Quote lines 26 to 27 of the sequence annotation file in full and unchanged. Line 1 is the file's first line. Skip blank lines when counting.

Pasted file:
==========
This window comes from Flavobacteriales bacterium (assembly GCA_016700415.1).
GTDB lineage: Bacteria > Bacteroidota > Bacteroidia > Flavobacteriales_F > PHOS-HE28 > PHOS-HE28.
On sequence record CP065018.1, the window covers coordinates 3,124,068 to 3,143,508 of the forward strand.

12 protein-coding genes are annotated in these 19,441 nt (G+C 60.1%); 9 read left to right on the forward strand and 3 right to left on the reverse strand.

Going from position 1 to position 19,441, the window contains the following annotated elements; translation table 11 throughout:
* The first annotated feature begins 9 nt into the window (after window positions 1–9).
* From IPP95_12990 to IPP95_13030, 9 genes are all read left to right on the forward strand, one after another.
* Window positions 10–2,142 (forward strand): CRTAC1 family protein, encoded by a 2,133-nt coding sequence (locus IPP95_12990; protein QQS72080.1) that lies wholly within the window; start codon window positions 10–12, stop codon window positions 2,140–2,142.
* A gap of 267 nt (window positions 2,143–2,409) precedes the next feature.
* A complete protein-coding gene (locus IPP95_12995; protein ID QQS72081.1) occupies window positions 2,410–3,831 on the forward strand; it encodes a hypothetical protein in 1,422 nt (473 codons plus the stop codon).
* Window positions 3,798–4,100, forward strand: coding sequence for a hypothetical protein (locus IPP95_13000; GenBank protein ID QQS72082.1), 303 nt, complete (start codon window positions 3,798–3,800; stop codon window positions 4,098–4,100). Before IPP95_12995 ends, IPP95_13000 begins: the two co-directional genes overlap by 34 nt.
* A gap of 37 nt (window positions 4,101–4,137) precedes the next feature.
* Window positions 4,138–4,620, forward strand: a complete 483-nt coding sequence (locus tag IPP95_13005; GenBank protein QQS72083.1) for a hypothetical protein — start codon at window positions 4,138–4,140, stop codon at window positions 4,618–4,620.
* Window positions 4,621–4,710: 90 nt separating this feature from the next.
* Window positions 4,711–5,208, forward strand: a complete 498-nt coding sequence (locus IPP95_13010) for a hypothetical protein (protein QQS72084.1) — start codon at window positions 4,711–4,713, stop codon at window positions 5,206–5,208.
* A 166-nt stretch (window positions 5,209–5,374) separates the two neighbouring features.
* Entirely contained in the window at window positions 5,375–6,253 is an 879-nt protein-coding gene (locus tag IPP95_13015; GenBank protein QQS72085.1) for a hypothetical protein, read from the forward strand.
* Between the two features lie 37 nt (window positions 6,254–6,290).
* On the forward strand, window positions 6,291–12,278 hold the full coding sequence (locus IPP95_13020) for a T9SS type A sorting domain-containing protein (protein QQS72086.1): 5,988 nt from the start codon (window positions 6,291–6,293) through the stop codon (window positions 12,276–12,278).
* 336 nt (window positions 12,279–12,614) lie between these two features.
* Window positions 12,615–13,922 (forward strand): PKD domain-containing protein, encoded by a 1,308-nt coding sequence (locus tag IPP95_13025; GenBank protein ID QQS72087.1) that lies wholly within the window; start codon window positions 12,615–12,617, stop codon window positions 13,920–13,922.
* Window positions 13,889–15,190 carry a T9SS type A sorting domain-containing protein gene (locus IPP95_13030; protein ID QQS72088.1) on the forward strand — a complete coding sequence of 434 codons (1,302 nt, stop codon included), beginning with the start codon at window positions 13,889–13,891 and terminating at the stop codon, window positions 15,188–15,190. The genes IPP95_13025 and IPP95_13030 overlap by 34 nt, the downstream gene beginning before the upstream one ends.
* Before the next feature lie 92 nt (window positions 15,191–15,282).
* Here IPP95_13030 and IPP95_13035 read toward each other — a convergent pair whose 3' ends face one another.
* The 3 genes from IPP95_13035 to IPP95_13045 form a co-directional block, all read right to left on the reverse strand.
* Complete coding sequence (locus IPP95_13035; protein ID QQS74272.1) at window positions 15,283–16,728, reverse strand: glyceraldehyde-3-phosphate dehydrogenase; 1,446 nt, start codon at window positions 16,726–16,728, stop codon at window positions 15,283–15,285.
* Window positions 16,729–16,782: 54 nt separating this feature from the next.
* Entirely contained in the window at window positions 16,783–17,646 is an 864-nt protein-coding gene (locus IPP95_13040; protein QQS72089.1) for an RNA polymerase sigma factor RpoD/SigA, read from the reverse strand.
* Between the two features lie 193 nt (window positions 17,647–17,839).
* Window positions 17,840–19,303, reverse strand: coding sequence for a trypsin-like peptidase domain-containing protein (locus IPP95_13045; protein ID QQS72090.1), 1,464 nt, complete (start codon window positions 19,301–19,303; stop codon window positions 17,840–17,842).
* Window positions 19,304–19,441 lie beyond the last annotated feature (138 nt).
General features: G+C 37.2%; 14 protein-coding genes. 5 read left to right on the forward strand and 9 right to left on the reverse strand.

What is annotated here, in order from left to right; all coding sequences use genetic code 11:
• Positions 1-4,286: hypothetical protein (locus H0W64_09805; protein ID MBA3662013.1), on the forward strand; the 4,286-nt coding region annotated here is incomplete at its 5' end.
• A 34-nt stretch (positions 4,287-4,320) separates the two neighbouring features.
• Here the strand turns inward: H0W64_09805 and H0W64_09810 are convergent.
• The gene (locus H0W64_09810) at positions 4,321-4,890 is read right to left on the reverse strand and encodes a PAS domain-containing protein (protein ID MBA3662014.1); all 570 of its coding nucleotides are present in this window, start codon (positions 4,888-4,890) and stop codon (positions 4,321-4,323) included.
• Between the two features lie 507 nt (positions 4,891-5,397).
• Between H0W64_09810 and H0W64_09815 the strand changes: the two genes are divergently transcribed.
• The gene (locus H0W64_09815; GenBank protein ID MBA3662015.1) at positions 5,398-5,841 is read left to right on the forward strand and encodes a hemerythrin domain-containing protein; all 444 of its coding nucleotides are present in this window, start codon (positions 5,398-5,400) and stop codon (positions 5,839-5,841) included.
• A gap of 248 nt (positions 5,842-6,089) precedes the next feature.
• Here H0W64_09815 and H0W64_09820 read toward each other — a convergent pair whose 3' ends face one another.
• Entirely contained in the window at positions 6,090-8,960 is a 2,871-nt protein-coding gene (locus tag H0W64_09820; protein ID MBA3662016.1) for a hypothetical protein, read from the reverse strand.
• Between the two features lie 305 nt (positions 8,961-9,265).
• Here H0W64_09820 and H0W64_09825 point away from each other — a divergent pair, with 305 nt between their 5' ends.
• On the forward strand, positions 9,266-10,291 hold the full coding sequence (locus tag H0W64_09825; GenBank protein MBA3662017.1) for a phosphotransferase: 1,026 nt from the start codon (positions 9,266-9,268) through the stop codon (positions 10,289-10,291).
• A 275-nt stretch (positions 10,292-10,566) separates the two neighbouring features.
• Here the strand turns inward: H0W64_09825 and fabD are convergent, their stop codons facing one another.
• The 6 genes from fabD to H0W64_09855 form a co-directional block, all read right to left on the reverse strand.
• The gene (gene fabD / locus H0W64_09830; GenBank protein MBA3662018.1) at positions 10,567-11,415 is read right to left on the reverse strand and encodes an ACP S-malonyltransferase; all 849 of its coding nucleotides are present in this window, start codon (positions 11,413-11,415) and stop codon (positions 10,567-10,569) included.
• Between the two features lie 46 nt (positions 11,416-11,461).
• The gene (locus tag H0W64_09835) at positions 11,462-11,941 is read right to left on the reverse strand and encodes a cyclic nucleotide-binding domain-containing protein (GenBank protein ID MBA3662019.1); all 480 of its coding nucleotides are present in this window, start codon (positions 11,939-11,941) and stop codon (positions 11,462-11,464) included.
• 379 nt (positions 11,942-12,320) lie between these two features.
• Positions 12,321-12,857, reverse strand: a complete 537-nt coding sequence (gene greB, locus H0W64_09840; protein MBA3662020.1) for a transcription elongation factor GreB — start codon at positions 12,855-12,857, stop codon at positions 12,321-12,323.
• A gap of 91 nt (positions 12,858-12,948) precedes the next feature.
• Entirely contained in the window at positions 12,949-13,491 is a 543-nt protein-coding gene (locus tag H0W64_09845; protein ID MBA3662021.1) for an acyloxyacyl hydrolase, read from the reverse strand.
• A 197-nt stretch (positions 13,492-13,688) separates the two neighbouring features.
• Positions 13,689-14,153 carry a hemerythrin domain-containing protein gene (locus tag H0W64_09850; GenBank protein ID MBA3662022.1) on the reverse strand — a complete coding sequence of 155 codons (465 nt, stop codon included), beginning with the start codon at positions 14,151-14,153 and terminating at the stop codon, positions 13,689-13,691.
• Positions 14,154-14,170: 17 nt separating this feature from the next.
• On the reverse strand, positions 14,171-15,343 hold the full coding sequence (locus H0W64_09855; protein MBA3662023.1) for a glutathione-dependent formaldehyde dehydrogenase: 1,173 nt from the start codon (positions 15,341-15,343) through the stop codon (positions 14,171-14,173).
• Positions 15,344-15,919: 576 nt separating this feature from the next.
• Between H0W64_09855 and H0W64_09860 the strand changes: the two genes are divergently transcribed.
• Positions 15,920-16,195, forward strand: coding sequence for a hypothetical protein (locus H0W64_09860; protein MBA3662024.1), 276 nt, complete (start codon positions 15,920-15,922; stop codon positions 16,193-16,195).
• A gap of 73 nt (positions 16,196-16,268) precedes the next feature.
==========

* Complete coding sequence (locus IPP95_13035; protein ID QQS74272.1) at window positions 15,283–16,728, reverse strand: glyceraldehyde-3-phosphate dehydrogenase; 1,446 nt, start codon at window positions 16,726–16,728, stop codon at window positions 15,283–15,285.
* Window positions 16,729–16,782: 54 nt separating this feature from the next.